5 ways to improve the bottom line through sales and marketing
17 August 2016
Jane Gregory has been helping businesses in Sheffield hone their marketing skills for nearly a decade. As a sales and marketing advisor at Business Sheffield (the business facing arm of Sheffield City Council), Jane works one-to-one coaching businesses and delivering workshops. With a wealth of experience including Sales Manager at Rentokil Initial, Major Accounts Executive at Pitney Bowes and Cable & Wireless and a freelance high-end ‘door opener’ – setting appointments over the phone for large PLCs and household names, Jane advises on topics such as ‘how to create a brand’, ‘making your website work for you’, and ‘using the phone to gain new customers.’
We asked Jane to take us through ‘five ways to use sales and marketing to improve the bottom line’. If you have a business idea, you are a start-up business or an established business looking to grow here in Sheffield – call Business Sheffield for free confidential support – find out how we can help 08000435522.
1 Know your customer
The better you know your target customers, the better able you are to market to them. If you can really get under their skin and understand what motivates them, their values, how they see themselves, their favourite brands and even what paper they’re likely to read, then you can stay one step ahead of your competitors.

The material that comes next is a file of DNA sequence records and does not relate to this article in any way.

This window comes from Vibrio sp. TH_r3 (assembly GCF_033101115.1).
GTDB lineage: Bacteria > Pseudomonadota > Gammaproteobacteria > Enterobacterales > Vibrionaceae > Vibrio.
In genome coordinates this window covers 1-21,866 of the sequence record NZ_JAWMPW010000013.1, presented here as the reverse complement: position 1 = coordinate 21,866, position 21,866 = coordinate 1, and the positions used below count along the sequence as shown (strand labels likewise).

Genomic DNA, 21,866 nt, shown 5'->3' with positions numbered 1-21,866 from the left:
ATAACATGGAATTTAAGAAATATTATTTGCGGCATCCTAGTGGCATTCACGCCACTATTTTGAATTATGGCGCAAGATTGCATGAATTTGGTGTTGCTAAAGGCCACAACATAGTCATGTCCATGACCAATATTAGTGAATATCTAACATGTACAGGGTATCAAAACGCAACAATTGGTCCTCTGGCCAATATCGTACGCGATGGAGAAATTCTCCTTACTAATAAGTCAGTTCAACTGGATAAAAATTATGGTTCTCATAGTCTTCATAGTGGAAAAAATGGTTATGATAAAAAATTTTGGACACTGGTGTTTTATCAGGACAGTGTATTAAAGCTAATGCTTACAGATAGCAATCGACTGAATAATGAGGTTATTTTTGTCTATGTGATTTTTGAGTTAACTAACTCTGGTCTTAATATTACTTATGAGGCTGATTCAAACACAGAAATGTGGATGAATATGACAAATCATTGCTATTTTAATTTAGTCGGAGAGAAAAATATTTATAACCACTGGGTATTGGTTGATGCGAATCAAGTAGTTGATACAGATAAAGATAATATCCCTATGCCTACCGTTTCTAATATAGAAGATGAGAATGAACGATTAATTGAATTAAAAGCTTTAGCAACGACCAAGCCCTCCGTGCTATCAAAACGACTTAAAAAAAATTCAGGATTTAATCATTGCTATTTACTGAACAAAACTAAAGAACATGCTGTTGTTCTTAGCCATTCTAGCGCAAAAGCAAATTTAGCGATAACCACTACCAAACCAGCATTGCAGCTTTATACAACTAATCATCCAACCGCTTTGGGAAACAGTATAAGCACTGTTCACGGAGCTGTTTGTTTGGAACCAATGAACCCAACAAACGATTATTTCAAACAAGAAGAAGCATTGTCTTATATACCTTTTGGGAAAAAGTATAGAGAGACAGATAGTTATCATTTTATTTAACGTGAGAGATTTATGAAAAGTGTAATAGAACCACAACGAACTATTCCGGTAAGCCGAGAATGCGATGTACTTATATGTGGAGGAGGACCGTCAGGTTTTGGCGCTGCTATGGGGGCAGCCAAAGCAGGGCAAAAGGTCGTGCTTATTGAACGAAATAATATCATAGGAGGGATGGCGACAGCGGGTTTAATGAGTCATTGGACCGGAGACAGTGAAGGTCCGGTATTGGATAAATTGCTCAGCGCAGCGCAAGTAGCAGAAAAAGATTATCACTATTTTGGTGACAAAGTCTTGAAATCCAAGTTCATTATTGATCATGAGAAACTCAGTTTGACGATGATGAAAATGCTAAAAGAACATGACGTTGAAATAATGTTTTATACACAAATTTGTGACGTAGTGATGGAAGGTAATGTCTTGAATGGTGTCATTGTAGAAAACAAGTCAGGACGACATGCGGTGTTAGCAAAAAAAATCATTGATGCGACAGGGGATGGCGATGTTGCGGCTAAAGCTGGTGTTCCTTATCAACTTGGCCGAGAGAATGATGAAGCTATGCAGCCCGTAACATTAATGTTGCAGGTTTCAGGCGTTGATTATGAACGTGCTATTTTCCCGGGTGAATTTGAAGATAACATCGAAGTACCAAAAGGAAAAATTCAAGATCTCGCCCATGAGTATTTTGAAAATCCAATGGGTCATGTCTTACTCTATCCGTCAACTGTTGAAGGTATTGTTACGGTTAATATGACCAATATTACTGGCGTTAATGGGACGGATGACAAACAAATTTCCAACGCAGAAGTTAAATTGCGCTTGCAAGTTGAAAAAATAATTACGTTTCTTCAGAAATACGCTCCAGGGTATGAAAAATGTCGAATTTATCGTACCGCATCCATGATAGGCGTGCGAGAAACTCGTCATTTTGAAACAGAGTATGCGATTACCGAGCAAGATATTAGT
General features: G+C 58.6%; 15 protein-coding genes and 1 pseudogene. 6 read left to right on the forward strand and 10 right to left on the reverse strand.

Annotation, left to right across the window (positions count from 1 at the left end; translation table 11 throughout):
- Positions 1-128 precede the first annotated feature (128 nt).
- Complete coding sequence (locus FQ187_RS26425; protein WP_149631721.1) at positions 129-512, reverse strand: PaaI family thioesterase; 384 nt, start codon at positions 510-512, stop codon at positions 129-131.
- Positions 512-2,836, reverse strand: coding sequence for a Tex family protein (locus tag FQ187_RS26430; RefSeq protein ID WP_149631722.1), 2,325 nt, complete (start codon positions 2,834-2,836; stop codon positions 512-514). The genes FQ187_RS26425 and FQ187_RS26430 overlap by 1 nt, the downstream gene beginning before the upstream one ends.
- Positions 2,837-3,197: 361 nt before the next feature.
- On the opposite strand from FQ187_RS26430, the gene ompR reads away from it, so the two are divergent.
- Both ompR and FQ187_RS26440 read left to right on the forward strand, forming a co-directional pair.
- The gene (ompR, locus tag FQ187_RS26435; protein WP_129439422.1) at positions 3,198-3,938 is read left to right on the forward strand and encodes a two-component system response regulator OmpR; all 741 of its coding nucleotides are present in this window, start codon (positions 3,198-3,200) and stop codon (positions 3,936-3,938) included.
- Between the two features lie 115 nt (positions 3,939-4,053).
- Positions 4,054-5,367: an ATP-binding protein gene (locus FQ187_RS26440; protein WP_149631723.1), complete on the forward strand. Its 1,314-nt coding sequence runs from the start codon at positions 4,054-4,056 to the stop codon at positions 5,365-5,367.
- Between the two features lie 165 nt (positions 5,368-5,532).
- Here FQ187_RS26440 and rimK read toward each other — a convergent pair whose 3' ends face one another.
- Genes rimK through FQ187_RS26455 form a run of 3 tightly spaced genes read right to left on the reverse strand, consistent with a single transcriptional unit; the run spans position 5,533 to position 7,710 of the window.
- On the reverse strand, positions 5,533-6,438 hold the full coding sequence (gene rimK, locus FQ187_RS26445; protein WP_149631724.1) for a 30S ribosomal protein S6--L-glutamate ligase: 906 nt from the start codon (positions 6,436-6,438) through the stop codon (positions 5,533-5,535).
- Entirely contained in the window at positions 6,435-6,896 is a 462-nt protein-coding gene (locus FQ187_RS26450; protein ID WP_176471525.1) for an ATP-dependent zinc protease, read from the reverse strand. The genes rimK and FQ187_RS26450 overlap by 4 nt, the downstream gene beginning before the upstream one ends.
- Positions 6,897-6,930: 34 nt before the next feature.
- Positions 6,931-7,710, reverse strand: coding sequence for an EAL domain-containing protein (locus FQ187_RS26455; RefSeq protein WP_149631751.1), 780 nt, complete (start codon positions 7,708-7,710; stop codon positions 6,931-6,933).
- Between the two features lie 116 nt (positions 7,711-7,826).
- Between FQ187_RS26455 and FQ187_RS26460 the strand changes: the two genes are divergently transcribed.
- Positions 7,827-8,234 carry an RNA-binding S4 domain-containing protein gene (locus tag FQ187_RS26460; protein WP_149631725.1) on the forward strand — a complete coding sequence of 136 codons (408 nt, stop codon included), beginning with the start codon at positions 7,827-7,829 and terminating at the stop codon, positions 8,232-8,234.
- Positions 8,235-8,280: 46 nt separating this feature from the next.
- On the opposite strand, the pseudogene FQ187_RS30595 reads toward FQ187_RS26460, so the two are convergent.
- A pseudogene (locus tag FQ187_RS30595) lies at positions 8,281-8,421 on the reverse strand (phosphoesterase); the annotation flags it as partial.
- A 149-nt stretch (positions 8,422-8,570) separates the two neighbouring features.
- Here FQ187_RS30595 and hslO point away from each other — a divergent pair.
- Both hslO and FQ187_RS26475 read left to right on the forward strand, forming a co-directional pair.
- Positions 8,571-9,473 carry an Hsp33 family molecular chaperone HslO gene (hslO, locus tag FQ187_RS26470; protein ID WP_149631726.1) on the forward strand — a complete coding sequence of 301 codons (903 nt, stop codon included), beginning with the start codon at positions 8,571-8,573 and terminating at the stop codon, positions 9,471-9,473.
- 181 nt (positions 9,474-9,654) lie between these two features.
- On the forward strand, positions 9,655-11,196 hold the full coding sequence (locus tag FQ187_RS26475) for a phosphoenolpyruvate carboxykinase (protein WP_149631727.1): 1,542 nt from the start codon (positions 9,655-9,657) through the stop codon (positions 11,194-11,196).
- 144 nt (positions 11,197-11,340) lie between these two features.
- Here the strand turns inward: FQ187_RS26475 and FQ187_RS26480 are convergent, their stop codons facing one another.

2 Strong branding
In 2015 the world’s top 100 brands were worth an estimated $3.3 trillion dollars to their respective companies. That’s a lot of cash, but in addition to their monetary value here are 4 other good reasons to get your branding right.
- They’re a shorthand for who you are
- They aid recognition in a cluttered marketplace
- They can command loyalty
They appeal to our emotions and feelings which is what we base most of our decisions on (research show we’re not the logical Mr Spocks we like to think we are!)
3 What’s in it for me?
Einstein once said ‘if you can’t explain it simply you don’t understand it well enough’ and if you can’t explain what you do and how it benefits your customers in a sentence or two, then it’s time to work on your elevator pitch. Remember customers won’t care about how you do what you do, until they understand what’s in it for them.
4 Know where to find your customers
There are many ways to communicate with your customers, from blogs and websites through social media and email, as well as more traditional routes of PR, press and magazine adverts, flyers etc, but unless you know where your prospects are likely to be you could waste a lot of time and money.
5 Maximise your existing customers
Fact 1: Acquiring a new customer is a costly business.
Fact 2: The easiest people to sell to are people who’ve bought from you before.
So it makes sense to maximise your marketing efforts to existing customers. Use a rifle shot approach rather than shotgun, and remember it’s not your customer’s job to know the totality of what you do, it’s your job to tell them.